FromQuarkstoQuasars

Astronomy Photo of the Day: APOD 2/23/2014– M31

M31 via HSC Project/NAOJ
M31 via HSC Project/NAOJ

A New way to See Space: Looking up at the night sky we see small pinpricks of light against a sea of blackness. If we are lucky (and we happen to live in a less populated area), we might see some of the long, white tendrils of the Milky Way. The sight is humbling and inspiring, but our eyes don’t glimpse half of what is out there.

To make up for what we’re missing, we created massive telescopes that allow us to peer into the heart of the cosmos and see the intricate details of our neighboring stars and galaxies.

Each decade brings new technologies that allow us to see farther and more clearly. With these advancements, a swirling blob of material transforms into a delicate spiral galaxy; a single white sphere becomes two white spheres, and suddenly we see a binary star system. And now we have a device that allows us to see into the heart of galaxies and, thereby, form a more complete picture of the universe.

Hyper Suprime-Cam (HSC) is the gigantic digital still camera of the Subaru telescope. The telescope was built by the National Astronomical Observatory of Japan in collaboration with international partners. This device has a much wider field of view, which enables it to show more detail and, in so doing, address scientific challenges that current technology can’t tackle. The main focus of the project is to carry out a large-scale survey of the universe and help gather information on dark energy and dark matter.

The first on this post is of the Andromeda galaxy, formally known as M31. It is the first image by HSC and it is groundbreaking. It displays the galaxy with a field of view that is 7 times larger than before, and there is no degradation at the image’s edges. In addition to providing information about a nearby galaxy that resembles our own, this image demonstrates HSC’s capability to fulfill Subaru Telescope’s intention of producing a large-scale survey of the universe.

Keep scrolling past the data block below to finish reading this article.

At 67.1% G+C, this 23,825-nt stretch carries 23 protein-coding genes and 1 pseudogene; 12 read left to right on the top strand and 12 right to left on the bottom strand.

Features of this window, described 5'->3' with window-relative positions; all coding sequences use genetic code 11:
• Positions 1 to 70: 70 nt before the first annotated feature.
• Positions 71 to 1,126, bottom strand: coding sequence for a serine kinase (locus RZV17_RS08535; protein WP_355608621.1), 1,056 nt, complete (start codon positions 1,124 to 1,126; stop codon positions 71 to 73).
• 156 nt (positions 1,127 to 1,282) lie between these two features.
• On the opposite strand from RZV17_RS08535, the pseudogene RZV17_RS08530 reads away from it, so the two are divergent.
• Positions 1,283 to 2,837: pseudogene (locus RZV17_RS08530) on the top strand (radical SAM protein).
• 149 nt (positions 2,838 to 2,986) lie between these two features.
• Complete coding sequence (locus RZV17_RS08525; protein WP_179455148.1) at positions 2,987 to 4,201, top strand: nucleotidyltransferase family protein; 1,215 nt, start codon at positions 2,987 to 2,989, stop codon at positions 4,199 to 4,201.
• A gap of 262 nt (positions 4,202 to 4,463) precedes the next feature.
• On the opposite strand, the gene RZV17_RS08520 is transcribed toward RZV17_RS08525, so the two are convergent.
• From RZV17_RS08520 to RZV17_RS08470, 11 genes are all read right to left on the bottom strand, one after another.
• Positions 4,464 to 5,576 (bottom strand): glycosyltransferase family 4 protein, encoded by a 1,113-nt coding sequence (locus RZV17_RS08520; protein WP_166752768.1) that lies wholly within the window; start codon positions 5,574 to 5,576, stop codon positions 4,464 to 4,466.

Andromeda galaxy from the Herschel space observatory via ESA/NASA/JPL-Caltech/NHSC
Andromeda galaxy from the Herschel space observatory via
ESA/NASA/JPL-Caltech/NHSC

“This first image from HSC is truly exciting,” said Masahiro Takada from the Kavli Institute for the Physics and Mathematics of the Universe (IPMU) in Japan. “We can now start the long-awaited, largest-ever galaxy survey for understanding the evolutionary history and fate of the expanding universe. A ‘cosmic census’ — a large-scale imaging survey of every galaxy over a wide solid angle in the sky and in sufficient depth to probe the distant universe — will include the detailed measurement of hundreds of millions of galaxy shapes and assessment of the effects of gravitational lensing. Such data will allow scientists to map the distribution of dark matter, constrain the nature of dark energy, and search for baby galaxies that were just born in the early universe.”

In short, HSC has opened a new window which allows us to see the universe (and all its many wonders) in a new light.

The ring-like swirls of dust filling the Andromeda galaxy stand out colorfully in this Herschel Space Observatory image via ESA/NASA/JPL-Caltech/NHSC
The ring-like swirls of dust filling the Andromeda galaxy stand out colorfully in this Herschel Space Observatory image via
ESA/NASA/JPL-Caltech/NHSC

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